Slouch to Bethlehem - part 2
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woohooligan Mar 9, 2017
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Are you a dog person or a cat person? Maybe both? Tiffany and I had two cats when my kids came to live with us and the kids grew up with dogs. It was a stressful time when they came to stay with us, since their mother had developed Alzheimer's. Because of that stress and because the kids had been asking about it, I agreed to adopt two small dogs from the humane society in Texas. Just before we moved to Ohio, Tiffany saw a baby tortoise in a pet store she really wanted and I wasn't opposed to having one, but I felt like the timing was bad since we were moving across country within a week or so. Once we'd been here a while and finances were more predictable, we mail ordered her a sulcata (native to the Sahara), and despite being pretty sure it was illegal or at least against policy to ship an animal in a small plastic tub with a couple of heated gel-packs in dead winter, I'm happy to say that Kaylee arrived no worse for the wear.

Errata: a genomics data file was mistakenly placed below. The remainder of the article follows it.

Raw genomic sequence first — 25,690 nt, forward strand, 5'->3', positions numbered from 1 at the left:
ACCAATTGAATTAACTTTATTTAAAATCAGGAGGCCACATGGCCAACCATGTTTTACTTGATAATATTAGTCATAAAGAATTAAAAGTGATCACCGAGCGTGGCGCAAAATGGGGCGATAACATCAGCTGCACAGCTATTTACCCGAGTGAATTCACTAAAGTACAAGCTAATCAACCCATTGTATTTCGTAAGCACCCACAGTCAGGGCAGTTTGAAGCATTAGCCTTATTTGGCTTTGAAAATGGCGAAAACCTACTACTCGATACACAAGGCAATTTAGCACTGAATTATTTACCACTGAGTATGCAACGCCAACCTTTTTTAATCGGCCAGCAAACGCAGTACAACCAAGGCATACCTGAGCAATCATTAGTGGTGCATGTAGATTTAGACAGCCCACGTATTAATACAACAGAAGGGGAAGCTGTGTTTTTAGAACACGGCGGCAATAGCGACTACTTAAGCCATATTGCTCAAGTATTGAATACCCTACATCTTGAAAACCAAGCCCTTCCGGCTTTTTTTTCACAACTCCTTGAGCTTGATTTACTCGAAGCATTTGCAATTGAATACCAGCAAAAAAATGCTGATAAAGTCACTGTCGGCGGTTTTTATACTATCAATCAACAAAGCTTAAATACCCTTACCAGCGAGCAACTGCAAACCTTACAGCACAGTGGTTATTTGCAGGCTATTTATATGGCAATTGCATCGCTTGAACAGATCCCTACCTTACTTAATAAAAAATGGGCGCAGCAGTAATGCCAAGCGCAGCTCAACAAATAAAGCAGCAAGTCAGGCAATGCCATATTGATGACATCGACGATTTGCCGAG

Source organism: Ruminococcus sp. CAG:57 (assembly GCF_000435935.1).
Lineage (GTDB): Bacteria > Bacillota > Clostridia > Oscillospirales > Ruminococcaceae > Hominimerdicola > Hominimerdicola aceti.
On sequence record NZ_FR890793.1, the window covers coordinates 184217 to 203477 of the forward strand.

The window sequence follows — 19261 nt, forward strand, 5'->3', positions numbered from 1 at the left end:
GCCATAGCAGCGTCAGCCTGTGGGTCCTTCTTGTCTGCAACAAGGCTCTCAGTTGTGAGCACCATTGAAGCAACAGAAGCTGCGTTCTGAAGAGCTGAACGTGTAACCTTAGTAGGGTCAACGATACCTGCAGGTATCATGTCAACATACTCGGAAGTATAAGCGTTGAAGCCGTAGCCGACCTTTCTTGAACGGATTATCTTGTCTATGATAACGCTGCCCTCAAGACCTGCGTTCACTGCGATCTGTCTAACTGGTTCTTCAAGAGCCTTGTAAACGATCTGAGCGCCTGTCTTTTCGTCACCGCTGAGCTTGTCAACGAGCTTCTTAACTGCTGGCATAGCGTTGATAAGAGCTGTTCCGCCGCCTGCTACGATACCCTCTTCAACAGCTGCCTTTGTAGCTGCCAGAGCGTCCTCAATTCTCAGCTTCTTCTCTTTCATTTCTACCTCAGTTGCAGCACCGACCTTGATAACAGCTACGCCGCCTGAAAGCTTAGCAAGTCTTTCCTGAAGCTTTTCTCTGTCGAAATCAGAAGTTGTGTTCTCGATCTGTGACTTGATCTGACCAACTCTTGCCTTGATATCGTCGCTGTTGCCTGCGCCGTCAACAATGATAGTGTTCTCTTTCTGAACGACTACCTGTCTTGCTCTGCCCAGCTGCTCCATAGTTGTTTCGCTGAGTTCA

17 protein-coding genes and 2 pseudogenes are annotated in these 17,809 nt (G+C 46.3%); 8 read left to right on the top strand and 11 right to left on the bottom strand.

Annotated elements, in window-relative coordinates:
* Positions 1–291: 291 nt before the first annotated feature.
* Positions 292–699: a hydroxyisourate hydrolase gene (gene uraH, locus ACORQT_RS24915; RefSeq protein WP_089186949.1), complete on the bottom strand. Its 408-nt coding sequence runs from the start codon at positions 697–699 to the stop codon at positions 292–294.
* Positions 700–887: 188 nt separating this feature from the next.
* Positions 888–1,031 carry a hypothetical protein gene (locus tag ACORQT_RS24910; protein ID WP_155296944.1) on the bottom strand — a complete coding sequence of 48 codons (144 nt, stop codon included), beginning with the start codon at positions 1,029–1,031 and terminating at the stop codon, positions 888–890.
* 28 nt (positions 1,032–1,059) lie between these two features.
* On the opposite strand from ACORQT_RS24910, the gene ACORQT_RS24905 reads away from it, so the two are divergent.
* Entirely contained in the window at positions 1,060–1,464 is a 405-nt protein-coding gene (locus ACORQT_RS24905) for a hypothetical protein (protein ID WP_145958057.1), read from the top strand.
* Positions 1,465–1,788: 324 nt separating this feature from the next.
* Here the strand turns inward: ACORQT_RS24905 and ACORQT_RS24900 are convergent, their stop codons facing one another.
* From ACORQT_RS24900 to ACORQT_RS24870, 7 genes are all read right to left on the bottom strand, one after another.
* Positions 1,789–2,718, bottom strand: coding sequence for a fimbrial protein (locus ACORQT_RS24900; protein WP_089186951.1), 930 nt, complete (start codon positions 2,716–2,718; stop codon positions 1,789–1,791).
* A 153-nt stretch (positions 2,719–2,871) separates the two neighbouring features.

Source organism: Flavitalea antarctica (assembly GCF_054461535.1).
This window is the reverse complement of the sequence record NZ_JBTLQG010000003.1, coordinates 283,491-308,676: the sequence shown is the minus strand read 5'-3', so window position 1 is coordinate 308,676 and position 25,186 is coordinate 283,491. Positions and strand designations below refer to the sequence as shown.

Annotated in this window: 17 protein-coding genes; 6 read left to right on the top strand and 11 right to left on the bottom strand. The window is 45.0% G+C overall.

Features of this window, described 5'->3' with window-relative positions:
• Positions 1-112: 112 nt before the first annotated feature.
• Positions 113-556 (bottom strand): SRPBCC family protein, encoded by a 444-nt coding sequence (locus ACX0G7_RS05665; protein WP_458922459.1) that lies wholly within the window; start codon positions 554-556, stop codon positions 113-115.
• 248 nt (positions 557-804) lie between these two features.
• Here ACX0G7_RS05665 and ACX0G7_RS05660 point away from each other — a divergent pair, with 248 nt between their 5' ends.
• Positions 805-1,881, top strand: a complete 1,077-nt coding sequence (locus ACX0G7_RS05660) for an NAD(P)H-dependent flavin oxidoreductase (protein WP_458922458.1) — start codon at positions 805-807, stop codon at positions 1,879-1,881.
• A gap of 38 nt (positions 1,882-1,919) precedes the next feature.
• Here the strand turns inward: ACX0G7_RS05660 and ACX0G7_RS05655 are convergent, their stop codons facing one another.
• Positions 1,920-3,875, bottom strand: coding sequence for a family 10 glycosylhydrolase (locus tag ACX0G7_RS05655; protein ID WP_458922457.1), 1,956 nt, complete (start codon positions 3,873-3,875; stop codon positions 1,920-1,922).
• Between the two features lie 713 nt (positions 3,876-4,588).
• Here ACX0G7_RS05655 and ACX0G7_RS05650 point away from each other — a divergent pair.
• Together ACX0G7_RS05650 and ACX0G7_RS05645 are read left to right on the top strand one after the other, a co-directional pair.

Early last year we found out my mom was in serious trouble in Texas. A neighbor's son had been shot and killed and she had been mugged at gunpoint in her complex. So, not wanting anything more to happen to her there, we agreed to take her in. I rode the Greyhound back to Texas to help her make the drive up here to Ohio. I helped mom pack the moving truck and I drove it back to Ohio, just me and her pug-mix, Angel. Mom drove up behind me in her pickup with her cat, Luna, and was delayed two whole days because even after I gave her our GPS, she still got lost at least three times. Every time mom called to let us know she was lost I expected her to be scared but instead she was always really happy. She was sixty-three years old and this was the first time she'd been outside of Texas. On the other end of the phone she sounded to us like Bilbo Baggins leaving the shire: adventure! That childlike sense of excitement continued once she arrived in Ohio and was fascinated by Rite Aid (pharmacy) and the United Dairy Farmers (gas station), for which she'd seen TV commercials, but had never lived near one. Oooh, look, the milk is on sale! In a way I kind of envy her ability to look at a Rite Aid or a UDF and instead of seeing just another massive, corporate chain store, she sees a land of wonder, like Willy Wonka's factory floor. Perhaps I'm jaded because I'd already lived in six different states in every corner of the country before my fortieth birthday.